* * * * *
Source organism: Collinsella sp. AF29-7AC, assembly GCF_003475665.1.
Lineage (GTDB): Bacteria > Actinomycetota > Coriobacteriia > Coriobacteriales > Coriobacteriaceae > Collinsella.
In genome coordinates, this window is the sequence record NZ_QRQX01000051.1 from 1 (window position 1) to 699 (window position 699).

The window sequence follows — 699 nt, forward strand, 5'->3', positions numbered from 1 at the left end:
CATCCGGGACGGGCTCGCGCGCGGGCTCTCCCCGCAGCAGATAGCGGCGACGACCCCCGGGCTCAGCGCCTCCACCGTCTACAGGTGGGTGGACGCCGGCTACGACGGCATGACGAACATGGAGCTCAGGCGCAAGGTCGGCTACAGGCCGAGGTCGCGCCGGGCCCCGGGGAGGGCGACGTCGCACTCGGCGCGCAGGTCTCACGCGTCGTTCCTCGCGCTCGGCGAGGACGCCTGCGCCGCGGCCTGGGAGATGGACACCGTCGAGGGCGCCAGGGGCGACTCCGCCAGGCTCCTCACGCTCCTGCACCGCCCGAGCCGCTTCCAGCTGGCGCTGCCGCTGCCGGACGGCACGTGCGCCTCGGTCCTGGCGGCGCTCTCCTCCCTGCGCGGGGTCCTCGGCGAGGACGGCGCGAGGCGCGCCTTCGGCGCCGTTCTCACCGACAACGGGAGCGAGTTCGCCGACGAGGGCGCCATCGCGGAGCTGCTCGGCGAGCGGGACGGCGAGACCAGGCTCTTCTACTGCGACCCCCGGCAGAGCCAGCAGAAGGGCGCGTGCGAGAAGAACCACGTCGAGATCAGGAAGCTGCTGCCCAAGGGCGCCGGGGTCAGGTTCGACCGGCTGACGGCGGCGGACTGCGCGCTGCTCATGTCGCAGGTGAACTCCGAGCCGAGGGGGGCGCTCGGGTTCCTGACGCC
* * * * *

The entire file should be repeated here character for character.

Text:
Source organism: Collinsella sp. AF29-7AC, assembly GCF_003475665.1.
Lineage (GTDB): Bacteria > Actinomycetota > Coriobacteriia > Coriobacteriales > Coriobacteriaceae > Collinsella.
In genome coordinates, this window is the sequence record NZ_QRQX01000051.1 from 1 (window position 1) to 699 (window position 699).

The window sequence follows — 699 nt, forward strand, 5'->3', positions numbered from 1 at the left end:
CATCCGGGACGGGCTCGCGCGCGGGCTCTCCCCGCAGCAGATAGCGGCGACGACCCCCGGGCTCAGCGCCTCCACCGTCTACAGGTGGGTGGACGCCGGCTACGACGGCATGACGAACATGGAGCTCAGGCGCAAGGTCGGCTACAGGCCGAGGTCGCGCCGGGCCCCGGGGAGGGCGACGTCGCACTCGGCGCGCAGGTCTCACGCGTCGTTCCTCGCGCTCGGCGAGGACGCCTGCGCCGCGGCCTGGGAGATGGACACCGTCGAGGGCGCCAGGGGCGACTCCGCCAGGCTCCTCACGCTCCTGCACCGCCCGAGCCGCTTCCAGCTGGCGCTGCCGCTGCCGGACGGCACGTGCGCCTCGGTCCTGGCGGCGCTCTCCTCCCTGCGCGGGGTCCTCGGCGAGGACGGCGCGAGGCGCGCCTTCGGCGCCGTTCTCACCGACAACGGGAGCGAGTTCGCCGACGAGGGCGCCATCGCGGAGCTGCTCGGCGAGCGGGACGGCGAGACCAGGCTCTTCTACTGCGACCCCCGGCAGAGCCAGCAGAAGGGCGCGTGCGAGAAGAACCACGTCGAGATCAGGAAGCTGCTGCCCAAGGGCGCCGGGGTCAGGTTCGACCGGCTGACGGCGGCGGACTGCGCGCTGCTCATGTCGCAGGTGAACTCCGAGCCGAGGGGGGCGCTCGGGTTCCTGACGCC